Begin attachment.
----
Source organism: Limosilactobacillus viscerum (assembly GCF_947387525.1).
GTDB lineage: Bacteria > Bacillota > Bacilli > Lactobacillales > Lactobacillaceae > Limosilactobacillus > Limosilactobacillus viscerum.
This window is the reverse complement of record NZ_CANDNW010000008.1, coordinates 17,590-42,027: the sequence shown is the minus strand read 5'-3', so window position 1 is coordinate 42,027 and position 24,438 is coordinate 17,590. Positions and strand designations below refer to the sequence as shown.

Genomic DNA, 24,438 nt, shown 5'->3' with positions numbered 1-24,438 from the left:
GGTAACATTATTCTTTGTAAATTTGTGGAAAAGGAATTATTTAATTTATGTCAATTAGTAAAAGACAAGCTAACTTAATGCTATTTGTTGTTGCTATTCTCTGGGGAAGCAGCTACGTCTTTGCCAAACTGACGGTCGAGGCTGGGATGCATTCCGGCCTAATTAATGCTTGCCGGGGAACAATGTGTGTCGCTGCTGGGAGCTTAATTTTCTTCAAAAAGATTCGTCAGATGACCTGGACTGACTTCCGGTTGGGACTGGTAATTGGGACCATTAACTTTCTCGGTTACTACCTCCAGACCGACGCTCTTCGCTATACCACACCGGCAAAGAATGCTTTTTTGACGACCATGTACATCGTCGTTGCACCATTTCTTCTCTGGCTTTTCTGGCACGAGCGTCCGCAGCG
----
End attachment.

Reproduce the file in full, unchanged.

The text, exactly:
Source organism: Limosilactobacillus viscerum (assembly GCF_947387525.1).
GTDB lineage: Bacteria > Bacillota > Bacilli > Lactobacillales > Lactobacillaceae > Limosilactobacillus > Limosilactobacillus viscerum.
This window is the reverse complement of record NZ_CANDNW010000008.1, coordinates 17,590-42,027: the sequence shown is the minus strand read 5'-3', so window position 1 is coordinate 42,027 and position 24,438 is coordinate 17,590. Positions and strand designations below refer to the sequence as shown.

Genomic DNA, 24,438 nt, shown 5'->3' with positions numbered 1-24,438 from the left:
GGTAACATTATTCTTTGTAAATTTGTGGAAAAGGAATTATTTAATTTATGTCAATTAGTAAAAGACAAGCTAACTTAATGCTATTTGTTGTTGCTATTCTCTGGGGAAGCAGCTACGTCTTTGCCAAACTGACGGTCGAGGCTGGGATGCATTCCGGCCTAATTAATGCTTGCCGGGGAACAATGTGTGTCGCTGCTGGGAGCTTAATTTTCTTCAAAAAGATTCGTCAGATGACCTGGACTGACTTCCGGTTGGGACTGGTAATTGGGACCATTAACTTTCTCGGTTACTACCTCCAGACCGACGCTCTTCGCTATACCACACCGGCAAAGAATGCTTTTTTGACGACCATGTACATCGTCGTTGCACCATTTCTTCTCTGGCTTTTCTGGCACGAGCGTCCGCAGCG